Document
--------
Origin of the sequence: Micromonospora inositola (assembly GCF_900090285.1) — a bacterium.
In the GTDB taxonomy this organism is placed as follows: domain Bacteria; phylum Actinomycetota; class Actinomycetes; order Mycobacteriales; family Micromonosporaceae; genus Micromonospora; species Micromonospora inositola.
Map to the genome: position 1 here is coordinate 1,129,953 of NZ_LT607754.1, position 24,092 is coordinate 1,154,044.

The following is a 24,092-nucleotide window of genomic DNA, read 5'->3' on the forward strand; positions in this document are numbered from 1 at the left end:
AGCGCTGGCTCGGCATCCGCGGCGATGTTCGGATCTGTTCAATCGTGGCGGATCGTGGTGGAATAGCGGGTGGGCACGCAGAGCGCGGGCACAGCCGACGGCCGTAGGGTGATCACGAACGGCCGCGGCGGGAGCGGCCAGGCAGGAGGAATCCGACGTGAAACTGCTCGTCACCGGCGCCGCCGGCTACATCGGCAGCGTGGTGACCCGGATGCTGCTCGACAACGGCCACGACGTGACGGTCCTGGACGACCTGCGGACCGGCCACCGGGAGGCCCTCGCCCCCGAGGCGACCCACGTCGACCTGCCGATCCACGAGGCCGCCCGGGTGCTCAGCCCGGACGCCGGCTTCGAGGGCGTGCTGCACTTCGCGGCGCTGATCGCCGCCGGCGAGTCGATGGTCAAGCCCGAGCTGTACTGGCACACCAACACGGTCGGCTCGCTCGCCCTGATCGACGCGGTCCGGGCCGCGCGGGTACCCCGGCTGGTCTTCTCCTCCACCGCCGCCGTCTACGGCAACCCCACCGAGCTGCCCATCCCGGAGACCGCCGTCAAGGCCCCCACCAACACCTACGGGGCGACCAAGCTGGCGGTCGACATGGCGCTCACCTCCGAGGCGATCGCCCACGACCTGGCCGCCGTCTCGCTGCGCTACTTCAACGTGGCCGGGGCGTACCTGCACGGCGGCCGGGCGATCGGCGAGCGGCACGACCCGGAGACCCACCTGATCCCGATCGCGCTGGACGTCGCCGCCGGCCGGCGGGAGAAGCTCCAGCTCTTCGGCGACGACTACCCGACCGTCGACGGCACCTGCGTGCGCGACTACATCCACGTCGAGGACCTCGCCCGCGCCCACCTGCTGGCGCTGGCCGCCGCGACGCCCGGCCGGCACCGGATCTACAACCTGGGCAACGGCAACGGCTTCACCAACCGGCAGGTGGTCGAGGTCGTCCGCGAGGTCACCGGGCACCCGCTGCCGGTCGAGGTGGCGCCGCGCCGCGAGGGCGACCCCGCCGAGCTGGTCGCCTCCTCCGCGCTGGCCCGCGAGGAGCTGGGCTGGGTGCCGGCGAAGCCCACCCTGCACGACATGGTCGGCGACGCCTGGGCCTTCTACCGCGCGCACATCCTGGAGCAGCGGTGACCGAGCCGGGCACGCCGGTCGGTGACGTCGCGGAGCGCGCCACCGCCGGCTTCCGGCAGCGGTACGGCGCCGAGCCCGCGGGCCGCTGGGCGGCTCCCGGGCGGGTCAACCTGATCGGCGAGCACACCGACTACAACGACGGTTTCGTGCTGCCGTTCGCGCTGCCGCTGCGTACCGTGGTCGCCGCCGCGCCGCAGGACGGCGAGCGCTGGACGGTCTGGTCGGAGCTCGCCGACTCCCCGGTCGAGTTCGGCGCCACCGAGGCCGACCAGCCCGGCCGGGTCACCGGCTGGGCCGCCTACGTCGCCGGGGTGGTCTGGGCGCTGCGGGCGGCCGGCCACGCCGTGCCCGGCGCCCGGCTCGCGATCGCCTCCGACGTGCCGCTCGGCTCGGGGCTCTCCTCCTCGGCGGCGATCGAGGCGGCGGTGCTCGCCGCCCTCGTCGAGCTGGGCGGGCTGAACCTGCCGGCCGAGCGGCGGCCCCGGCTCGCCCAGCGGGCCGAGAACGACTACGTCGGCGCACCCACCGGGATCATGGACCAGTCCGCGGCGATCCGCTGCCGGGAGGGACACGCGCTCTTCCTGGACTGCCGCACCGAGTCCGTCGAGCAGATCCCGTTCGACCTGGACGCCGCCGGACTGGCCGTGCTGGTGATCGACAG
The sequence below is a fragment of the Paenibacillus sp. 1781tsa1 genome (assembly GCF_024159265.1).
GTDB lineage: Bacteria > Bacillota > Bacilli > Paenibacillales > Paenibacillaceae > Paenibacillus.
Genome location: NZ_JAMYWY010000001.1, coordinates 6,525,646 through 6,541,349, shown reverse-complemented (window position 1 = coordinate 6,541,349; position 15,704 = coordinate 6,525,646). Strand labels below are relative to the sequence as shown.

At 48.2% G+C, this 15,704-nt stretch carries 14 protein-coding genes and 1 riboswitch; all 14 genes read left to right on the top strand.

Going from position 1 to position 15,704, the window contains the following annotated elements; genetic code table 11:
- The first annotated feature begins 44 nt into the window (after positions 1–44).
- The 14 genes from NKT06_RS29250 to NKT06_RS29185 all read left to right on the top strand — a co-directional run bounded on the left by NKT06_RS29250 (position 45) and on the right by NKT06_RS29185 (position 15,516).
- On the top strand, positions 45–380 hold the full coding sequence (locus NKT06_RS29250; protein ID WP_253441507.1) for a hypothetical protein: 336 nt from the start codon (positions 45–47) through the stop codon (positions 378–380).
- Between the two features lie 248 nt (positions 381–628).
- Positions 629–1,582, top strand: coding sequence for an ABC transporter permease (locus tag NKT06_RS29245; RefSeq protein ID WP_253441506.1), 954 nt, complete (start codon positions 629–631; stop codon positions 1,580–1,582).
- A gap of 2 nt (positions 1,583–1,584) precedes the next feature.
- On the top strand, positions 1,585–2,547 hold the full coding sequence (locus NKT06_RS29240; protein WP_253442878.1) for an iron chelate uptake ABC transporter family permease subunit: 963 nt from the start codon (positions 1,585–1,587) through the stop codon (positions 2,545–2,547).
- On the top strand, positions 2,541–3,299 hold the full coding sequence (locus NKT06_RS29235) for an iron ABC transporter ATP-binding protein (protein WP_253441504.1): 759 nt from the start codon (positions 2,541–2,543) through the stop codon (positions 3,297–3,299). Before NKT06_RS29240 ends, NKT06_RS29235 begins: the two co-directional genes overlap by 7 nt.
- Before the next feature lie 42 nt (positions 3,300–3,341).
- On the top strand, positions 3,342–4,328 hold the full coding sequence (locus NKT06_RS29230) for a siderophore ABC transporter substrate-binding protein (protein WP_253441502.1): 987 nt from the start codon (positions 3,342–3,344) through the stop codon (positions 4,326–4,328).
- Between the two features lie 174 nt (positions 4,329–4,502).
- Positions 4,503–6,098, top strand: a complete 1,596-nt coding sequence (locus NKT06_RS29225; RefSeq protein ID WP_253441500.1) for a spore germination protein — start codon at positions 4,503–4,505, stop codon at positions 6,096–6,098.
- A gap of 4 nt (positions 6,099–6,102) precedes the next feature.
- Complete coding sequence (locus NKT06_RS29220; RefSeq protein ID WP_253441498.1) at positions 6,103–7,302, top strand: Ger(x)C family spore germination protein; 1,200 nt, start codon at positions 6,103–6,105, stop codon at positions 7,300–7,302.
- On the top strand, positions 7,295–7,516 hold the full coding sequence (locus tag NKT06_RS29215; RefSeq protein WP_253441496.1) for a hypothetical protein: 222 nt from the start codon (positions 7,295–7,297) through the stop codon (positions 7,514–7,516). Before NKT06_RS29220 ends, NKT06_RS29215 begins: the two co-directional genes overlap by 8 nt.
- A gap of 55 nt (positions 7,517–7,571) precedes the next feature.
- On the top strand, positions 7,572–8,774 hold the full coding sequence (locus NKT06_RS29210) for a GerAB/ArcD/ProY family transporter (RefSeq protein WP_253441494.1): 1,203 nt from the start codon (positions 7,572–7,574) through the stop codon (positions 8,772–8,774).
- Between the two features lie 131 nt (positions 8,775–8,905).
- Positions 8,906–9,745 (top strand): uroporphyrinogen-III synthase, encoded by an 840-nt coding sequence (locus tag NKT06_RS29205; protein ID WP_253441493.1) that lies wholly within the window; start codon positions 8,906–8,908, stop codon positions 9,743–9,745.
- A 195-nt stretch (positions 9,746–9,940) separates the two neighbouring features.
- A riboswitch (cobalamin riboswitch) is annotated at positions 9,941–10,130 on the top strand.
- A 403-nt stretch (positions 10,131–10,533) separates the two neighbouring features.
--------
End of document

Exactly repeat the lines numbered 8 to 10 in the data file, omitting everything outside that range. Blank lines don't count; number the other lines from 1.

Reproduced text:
Genome location: NZ_JAMYWY010000001.1, coordinates 6,525,646 through 6,541,349, shown reverse-complemented (window position 1 = coordinate 6,541,349; position 15,704 = coordinate 6,525,646). Strand labels below are relative to the sequence as shown.

At 48.2% G+C, this 15,704-nt stretch carries 14 protein-coding genes and 1 riboswitch; all 14 genes read left to right on the top strand.

Going from position 1 to position 15,704, the window contains the following annotated elements; genetic code table 11: